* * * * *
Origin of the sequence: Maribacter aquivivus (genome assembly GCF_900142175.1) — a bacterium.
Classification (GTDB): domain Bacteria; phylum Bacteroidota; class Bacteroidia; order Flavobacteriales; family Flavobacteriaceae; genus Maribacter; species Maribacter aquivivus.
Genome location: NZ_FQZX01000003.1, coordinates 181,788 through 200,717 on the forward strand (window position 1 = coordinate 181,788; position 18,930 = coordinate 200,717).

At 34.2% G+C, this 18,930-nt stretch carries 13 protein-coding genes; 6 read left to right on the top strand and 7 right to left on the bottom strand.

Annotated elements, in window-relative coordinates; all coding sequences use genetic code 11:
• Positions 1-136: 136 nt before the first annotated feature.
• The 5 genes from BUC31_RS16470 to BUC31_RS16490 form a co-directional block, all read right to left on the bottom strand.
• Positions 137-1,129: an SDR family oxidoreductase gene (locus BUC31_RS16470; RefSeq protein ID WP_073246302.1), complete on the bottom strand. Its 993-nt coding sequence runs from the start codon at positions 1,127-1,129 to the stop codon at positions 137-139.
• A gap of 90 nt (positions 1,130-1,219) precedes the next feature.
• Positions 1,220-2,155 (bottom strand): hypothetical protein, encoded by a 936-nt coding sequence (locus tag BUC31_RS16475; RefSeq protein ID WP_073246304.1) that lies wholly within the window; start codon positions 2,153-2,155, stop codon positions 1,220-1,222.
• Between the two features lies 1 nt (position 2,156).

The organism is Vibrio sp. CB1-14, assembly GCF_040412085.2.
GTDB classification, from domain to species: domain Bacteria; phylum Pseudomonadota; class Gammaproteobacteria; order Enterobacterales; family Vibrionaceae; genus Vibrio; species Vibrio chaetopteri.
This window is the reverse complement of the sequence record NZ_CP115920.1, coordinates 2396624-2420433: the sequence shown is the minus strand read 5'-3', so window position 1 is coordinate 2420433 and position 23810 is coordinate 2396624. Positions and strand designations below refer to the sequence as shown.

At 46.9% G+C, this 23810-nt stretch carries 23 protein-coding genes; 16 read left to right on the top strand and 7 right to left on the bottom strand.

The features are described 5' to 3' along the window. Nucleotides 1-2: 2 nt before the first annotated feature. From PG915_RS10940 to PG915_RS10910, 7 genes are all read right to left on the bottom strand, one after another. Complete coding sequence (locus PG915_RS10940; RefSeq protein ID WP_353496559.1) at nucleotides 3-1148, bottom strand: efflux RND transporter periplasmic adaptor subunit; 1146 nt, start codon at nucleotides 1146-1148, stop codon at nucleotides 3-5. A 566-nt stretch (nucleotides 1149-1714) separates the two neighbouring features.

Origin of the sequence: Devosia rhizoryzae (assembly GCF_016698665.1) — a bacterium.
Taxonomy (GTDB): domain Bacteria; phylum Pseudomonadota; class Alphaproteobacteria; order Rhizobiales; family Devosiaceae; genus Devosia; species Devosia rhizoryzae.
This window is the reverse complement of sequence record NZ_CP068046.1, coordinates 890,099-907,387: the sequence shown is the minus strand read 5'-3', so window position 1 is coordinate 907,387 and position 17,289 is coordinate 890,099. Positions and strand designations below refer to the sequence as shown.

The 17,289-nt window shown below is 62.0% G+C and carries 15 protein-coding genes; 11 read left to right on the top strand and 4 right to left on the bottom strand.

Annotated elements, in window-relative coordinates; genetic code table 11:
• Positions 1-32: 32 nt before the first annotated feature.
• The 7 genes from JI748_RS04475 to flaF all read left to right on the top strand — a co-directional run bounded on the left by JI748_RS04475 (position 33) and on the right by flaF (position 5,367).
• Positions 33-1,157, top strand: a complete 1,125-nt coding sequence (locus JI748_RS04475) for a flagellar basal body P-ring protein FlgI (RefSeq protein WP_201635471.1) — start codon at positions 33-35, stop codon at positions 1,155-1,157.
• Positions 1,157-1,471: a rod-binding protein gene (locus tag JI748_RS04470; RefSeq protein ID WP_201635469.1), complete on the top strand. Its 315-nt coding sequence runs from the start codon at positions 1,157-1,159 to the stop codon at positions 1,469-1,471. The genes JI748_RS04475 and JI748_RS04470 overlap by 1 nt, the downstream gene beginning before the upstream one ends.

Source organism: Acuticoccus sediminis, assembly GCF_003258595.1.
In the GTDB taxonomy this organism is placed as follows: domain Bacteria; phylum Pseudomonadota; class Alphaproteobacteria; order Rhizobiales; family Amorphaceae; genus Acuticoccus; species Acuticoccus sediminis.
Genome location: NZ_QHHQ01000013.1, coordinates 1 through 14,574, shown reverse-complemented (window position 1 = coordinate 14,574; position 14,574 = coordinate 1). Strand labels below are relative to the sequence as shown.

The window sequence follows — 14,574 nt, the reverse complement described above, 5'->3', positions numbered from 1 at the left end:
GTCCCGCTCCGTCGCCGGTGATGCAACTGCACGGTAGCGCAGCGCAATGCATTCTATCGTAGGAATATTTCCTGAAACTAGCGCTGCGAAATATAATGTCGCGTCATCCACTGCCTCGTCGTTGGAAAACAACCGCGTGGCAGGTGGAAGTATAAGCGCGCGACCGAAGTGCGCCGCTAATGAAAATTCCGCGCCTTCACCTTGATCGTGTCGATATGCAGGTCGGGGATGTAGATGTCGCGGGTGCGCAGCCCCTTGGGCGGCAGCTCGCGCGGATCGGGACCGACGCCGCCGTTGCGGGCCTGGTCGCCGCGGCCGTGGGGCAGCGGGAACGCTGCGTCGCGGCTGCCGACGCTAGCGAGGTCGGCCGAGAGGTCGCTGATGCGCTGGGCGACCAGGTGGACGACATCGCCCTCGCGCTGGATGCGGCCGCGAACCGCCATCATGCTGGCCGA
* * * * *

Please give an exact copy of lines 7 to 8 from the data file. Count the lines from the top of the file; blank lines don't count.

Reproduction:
• The 5 genes from BUC31_RS16470 to BUC31_RS16490 form a co-directional block, all read right to left on the bottom strand.
• Positions 137-1,129: an SDR family oxidoreductase gene (locus BUC31_RS16470; RefSeq protein ID WP_073246302.1), complete on the bottom strand. Its 993-nt coding sequence runs from the start codon at positions 1,127-1,129 to the stop codon at positions 137-139.